Integration of active pauses and pattern of muscular activity during computer work
Submaximal isometric muscle contractions have been reported to increase variability of muscle activation during computer work; however, other types of active contractions may be more beneficial. Our objective was to determine which type of active pause vs. rest is more efficient in changing muscle activity pattern during a computer task. Asymptomatic regular computer users performed a standardised 20-min computer task four times, integrating a different type of pause: sub-maximal isometric contraction, dynamic contraction, postural exercise and rest. Surface electromyographic (SEMG) activity was...
Guide aménagement d'un poste d'accueil
Ce guide de prévention vous aidera à concevoir un poste d’accueil sécuritaire et fonctionnel ou à corriger les déficiences d’un poste existant. Il propose une démarche d’aménagement d’un poste d’accueil en quatre étapes : l’analyse des besoins, l’élaboration d’un concept, l’élaboration des caractéris­tiques détaillées du poste et, finalement, la validation et le suivi. À chacune des étapes, l’implication des personnes qui travailleront...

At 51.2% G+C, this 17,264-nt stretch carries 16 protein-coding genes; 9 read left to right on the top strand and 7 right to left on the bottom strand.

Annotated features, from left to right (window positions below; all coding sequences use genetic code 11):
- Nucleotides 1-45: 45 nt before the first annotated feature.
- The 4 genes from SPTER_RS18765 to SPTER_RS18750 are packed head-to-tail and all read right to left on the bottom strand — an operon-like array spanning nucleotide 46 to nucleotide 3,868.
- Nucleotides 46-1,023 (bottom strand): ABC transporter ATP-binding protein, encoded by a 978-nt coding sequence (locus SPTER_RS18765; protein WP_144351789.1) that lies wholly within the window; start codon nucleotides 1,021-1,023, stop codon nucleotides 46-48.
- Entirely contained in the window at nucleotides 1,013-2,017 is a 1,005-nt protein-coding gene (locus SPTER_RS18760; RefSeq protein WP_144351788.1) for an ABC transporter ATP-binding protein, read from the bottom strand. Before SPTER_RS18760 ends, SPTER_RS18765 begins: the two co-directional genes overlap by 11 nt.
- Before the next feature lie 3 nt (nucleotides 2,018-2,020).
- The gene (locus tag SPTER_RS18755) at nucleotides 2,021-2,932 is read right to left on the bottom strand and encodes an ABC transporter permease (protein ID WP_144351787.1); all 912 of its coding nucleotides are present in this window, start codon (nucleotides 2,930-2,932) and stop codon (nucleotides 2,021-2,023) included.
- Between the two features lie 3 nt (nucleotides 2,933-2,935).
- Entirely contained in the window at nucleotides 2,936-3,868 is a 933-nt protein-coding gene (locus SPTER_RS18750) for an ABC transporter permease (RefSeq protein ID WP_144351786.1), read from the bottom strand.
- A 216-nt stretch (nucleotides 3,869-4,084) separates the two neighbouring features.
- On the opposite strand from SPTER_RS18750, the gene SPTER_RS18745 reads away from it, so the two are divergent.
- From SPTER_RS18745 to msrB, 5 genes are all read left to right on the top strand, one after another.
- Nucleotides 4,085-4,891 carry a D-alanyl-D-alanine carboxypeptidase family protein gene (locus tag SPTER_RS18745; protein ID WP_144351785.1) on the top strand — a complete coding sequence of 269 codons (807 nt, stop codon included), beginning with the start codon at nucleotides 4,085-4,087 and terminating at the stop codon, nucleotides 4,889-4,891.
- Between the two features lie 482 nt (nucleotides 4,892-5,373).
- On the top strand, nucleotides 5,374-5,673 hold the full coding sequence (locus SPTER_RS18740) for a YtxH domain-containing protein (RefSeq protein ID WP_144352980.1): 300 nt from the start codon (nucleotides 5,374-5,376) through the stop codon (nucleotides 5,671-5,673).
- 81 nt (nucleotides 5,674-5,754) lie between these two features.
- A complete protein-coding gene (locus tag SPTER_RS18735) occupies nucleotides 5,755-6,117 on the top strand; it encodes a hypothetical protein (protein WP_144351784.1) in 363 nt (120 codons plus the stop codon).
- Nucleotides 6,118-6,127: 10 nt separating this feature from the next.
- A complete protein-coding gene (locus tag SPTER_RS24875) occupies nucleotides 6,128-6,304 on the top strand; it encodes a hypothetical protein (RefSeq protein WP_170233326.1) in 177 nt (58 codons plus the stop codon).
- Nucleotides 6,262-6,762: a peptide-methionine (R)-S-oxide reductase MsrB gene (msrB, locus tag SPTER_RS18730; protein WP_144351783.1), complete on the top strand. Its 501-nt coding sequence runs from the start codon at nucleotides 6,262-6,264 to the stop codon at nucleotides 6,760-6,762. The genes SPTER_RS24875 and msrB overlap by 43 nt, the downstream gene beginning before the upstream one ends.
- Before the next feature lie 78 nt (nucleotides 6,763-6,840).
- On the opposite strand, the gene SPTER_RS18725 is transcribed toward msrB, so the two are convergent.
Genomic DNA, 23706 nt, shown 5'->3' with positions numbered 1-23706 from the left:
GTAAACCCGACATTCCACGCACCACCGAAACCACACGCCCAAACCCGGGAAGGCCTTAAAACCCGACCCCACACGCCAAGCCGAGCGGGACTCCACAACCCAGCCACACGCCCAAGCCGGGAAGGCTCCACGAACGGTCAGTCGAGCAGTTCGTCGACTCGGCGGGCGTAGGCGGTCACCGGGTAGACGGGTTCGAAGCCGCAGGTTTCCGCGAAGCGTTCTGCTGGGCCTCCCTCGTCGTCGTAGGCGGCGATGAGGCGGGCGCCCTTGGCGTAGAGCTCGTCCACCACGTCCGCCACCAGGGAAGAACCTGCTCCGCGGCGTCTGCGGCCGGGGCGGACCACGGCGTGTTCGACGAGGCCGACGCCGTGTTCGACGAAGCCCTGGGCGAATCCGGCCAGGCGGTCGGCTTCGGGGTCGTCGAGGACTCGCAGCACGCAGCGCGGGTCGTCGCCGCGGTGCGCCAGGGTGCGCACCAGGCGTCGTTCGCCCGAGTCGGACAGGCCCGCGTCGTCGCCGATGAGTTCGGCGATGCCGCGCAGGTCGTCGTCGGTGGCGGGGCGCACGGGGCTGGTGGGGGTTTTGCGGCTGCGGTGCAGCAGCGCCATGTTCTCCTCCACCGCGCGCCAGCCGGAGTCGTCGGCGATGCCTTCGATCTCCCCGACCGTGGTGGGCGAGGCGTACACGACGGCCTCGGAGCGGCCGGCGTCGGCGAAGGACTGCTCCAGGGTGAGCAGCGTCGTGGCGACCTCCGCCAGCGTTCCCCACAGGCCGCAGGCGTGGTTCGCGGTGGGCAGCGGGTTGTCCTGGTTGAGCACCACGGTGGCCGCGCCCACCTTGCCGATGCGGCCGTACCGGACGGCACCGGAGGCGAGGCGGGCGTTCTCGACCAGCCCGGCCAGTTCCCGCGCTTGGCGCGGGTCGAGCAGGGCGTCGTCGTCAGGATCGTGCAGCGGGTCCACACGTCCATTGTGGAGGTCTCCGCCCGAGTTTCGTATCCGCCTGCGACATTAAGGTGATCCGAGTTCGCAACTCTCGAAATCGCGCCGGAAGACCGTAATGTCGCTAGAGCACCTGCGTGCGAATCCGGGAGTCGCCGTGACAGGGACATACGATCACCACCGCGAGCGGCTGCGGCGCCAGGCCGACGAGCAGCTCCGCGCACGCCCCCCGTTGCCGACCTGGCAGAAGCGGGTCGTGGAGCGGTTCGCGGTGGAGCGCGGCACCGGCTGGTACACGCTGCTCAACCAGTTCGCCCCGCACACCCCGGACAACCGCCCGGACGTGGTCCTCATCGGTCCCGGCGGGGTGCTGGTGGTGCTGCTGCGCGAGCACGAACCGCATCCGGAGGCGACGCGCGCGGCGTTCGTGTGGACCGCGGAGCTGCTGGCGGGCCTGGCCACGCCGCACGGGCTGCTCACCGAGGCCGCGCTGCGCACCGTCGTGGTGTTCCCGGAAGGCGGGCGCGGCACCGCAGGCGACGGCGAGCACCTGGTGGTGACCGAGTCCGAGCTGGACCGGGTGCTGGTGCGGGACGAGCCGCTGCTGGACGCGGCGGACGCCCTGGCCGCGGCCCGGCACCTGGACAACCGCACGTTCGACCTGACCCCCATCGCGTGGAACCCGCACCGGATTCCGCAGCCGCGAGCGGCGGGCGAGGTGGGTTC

Electromyographic analysis of relevant muscle groups during completion of computer tasks using different computer mouse positions
Background: We analyzed muscular activity for different computer mouse positions during the completion of a timed computer task and determined whether the different mouse positions could affect muscular activity, productivity and perceived fatigue. Methods: The subjects were nine healthy young men. Two mouse positions were studied: the distal position (DP), with the forearm rested on the desk; the proximal position (PP), with only the wrist rested on the desk. The subjects performed a 16-min task in each position. Surface electromyography data were recorded for the upper back and shoulder muscles...
Feasibility and acceptability of reducing workplace sitting time
A qualitative study with Australian office workers Office workers spend a large proportion of their working hours sitting. This may contribute to an increased risk of chronic disease and premature mortality. While there is growing interest in workplace interventions targeting prolonged sitting, few qualitative studies have explored workers' perceptions of reducing occupational sitting outside of an intervention context. This study explored barriers to reducing office workplace sitting, and the feasibility and acceptability of strategies targeting prolonged sitting in this context. Source: Hadgraft...